Cover Letter Tips for College Students

Student writing on laptop
••• Roberto Westbrook / Getty Images

When you're applying for jobs and internships, including a​ well-written cover letter with your application is important. Writing a compelling cover letter is a critical component of an effective job search for college students. A well thought out cover letter will show employers that you are a motivated candidate and place a high value on their employment opportunity.

A quality letter will convey to employers both why you are interested in the job or internship, and how your background will enable you to excel in the position.

Finally, your cover letter serves as a writing sample and will demonstrate to employers that you can communicate logically and effectively. Here are some tips to help you write the best possible cover letters.

Top 10 Cover Letter Tips for College Students

1. Carefully research your target job prior to starting to write your letter. Assess the skills, knowledge, education, experience and personal qualities required for success. Some of this will be evident from the job advertisement that the employer has provided. Supplement this information by conducting informational interviews with alumni in the field. Ask them what it takes to excel in that role. Consult your college's career office for suggestions about other resources of information about the field.

2. Make a list of the assets in your background which corresponds most closely to the requirements for the job. Your assets can be skills, coursework, knowledge, experiences, personal qualities, honors, awards, motivations or interests. Aim to compile a list of 7 - 10 reasons why the employer should hire you for that job or internship.

3. For each asset put together a phrase referencing how you have tapped that strength to succeed in a role, project, job or activity. For example, "My persuasive skills enabled me to expand membership in the sorority by 25%." In some cases, more than one asset can be strung together with a particular statement of proof like "Strong writing, research, and interviewing skills contributed to my success as a reporter for the school newspaper." Weaving together these phrases will form the core of your letter.

4. In your first paragraph make sure you reference the specific position or category of jobs for which you would like consideration. If anyone known to the employer (like an alum who works there!) has referred you to the opportunity, make sure you mention their name towards the beginning of your letter. A tone of enthusiasm and a strong statement of interest should be reflected in your first paragraph. Some candidates will use a brief thesis statement at the end of the first paragraph to demonstrate their interest and summarize their fit.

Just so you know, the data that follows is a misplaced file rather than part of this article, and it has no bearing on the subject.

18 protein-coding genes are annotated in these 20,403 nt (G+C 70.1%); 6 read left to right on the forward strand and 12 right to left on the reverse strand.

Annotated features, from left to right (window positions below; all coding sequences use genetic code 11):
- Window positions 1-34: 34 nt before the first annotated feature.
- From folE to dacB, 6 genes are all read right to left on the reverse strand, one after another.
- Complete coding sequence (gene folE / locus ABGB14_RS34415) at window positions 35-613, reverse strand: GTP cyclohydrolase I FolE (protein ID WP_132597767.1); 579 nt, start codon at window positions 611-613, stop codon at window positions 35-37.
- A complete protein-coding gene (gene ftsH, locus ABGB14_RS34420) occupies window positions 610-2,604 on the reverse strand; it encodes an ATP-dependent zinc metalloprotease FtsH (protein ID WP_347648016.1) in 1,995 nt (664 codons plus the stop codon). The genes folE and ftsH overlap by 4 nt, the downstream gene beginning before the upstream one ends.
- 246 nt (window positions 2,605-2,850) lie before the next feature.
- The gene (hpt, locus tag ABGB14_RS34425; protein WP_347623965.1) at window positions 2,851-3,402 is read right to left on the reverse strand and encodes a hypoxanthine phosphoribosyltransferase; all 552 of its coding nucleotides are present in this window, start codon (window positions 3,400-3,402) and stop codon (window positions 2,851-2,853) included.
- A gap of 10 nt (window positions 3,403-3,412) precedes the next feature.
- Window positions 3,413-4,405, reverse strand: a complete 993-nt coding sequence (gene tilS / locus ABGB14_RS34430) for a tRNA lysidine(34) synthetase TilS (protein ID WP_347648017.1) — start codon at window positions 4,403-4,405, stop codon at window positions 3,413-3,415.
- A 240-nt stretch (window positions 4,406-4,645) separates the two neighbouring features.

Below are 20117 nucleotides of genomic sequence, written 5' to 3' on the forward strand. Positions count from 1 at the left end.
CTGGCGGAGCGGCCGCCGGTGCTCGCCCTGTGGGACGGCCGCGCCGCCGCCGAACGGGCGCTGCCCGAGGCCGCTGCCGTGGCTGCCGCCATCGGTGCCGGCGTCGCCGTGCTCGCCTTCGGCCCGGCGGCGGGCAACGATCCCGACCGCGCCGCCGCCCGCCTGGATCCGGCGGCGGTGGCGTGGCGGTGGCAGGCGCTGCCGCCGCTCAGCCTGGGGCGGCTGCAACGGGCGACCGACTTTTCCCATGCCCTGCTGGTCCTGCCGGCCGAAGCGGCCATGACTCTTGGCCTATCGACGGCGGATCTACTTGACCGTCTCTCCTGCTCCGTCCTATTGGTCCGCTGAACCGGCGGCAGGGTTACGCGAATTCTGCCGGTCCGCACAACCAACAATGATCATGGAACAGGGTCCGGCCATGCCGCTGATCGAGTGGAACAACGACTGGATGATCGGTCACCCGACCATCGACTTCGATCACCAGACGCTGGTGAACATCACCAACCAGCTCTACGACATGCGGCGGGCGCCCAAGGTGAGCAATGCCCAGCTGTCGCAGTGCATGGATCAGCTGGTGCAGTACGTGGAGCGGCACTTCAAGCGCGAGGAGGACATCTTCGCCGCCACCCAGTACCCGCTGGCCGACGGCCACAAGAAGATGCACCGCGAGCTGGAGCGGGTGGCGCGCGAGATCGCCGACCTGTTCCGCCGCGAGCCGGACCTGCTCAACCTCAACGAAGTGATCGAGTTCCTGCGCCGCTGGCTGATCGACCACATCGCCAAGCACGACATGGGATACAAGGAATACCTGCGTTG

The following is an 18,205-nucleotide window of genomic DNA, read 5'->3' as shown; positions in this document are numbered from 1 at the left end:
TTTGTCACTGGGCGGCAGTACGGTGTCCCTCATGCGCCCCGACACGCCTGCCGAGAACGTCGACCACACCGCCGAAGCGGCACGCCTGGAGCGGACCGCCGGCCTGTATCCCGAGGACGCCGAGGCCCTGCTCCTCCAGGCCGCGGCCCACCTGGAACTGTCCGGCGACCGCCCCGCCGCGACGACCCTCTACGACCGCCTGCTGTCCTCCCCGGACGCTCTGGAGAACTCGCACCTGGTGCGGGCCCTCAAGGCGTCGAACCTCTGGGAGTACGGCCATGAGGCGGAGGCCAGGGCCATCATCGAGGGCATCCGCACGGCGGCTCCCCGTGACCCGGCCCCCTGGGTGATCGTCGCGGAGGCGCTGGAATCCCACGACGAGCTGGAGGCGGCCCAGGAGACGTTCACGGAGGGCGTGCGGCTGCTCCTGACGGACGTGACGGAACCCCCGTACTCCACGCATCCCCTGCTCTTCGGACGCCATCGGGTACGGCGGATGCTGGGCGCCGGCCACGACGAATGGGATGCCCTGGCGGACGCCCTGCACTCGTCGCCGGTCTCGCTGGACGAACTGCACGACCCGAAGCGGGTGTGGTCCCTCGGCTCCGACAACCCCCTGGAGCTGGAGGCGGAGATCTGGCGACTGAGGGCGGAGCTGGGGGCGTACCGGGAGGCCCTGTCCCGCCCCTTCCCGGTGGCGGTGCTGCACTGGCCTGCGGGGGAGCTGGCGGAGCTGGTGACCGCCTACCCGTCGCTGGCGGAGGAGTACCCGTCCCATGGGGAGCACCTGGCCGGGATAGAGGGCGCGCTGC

For example, "My fascination with numbers combined with my strong accounting skills and mathematics minor should help me to make a solid contribution in this role."

5. Use short paragraphs so that employers can quickly scan your document without being overwhelmed by large blocks of text. Try to limit paragraphs to seven or fewer lines of text.

6. Use action or skills verbs like created, increased, calculated, analyzed, initiated, and reorganized to portray your background in a dynamic way. Here are skills listed by college major to include.

7. Employers of college graduates are often looking for future leaders for their organization. Include statements in your letter that showcase any successful leadership role you have played with student organizations, teams or academic groups.

8. Showcase any recognition you have received by former employers, coaches or faculty to highlight key assets. For example "My supervisor designated me as shift leader due to my ability to orient and motivate fellow staff members."

9. If you are searching for a position distant from your campus or home area, make it seem easy for an employer to interview you by mentioning when you might be in their area. For example, "I will be visiting your area during my upcoming spring break, might we meet for an interview at that time?"

10. Use a strong closing to reaffirm your high level of interest and belief that the position is an excellent match. For positions outside of the campus recruiting program, consider including a statement that you will contact them to follow up on your letter and explore the possibility of arranging an interview.

Following these suggestions and composing a strong cover letter will show employers that you are serious about the job at hand and willing to work hard to achieve your goals.